nutss.jpg

Have you ever heard of the “Nutty Professor?” Has anyone ever said you were nuts?

Calling someone a “nut” in English can be an insult. It means that person is crazy or acting in an insane manner.

But, just like the word “crazy,” there are times when it can be a good thing. For example: “I’m crazy in love with you” is probably a good thing.

Similarly, you could say “I’m nuts about you,” which means I like or love you A LOT.

Here are some example sentences in which “nut” or “nuts” may be an insult (a bad thing) or a way of saying someone is crazy or insane:

“Wow, your boss is totally nuts.”

“I can’t believe he said that. That is nuts!”

There are also variants of this word which have a similar, negative meaning:

“Don’t talk to him. He’s totally nutso.”

“Don’t ask her out to dinner. She’s a real nutjob.”

There are also phrases from go + nuts, such as:

“Be careful! Your roommate is going nuts.”

“I’m sorry but your boyfriend has gone completely nuts.”

The insult of “nuts” can be made a little less intense by changing it to “nutty.” This might mean the person is a little weird or different. Here’s an example:

“I like your brother, I really do. He’s just a little bit nutty.”

Lastly, let’s not forget there are times when being crazy for something is a good thing. Like being crazy for healthy food or exercise. We might say:

“Wow I didn’t know David was such a health food nut.”

“He’s really nuts about his new job.”

“Saul is a crazy good artist.” (“Crazy” here acts like an adverb, similar to “very”)

My high school Spanish teacher always called us his “bag of mixed nuts.” Mixed nuts are the nuts you buy from the supermarket and eat. He meant that in a nice way, as in we were crazy but he liked us.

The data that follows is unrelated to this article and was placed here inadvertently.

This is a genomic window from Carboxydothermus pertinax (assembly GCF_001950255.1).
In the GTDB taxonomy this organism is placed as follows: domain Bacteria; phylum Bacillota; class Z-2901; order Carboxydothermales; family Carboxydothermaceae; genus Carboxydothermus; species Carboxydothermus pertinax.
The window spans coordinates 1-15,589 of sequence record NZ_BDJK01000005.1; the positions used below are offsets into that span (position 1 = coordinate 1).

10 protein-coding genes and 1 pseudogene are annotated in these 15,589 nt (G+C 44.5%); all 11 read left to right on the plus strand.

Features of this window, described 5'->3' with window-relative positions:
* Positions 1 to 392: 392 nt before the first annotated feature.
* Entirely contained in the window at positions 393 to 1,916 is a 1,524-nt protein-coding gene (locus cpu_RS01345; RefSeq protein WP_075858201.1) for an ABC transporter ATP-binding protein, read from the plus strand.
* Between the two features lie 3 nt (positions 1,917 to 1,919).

Here are some other slang synonyms for nuts: wacko (adj/noun), psycho (adj/noun), loony (adj/noun), weirdo (noun), freak (noun), maniac (noun), messed up (adj), cray cray (adj)

Here are some images we found online when we typed “crazy nut”:

What vocabulary should you learn before taking TOEFL & IELTS?

academic vocabulary.jpg

If you are planning on taking the TOEFL some time this year, you are probably not a beginner in English. On the other hand, in order to get the score you want, you may want to (or need to) improve your vocabulary knowledge.

If you are planning to take the TOEFL (or other high-stakes standardized test in English), what are the best words to learn?

The TOEFL and other such tests emphasize academic English. That is, English used in university classes, essays, and discussions (formal and informal).

Lucky for you, we live in a time when computers can analyze the language in the university and help us understand which words are most common in a university setting. Today, we know which words are most common in the universities. Likewise, understanding and using these words are essential for success on the TOEFL.

To start, you should learn these TOP 60 ACADEMIC WORDS IN ENGLISH: https://www.vocabulary.com/lists/23710

You may know some or all these words. Once you’ve learned all of these, we recommend moving on to the full AWL list (Academic Word List), provided here: http://www.cal.org/create/conferences/2012/pdfs/handout-4-vaughn-reutebuch-cortez.pdf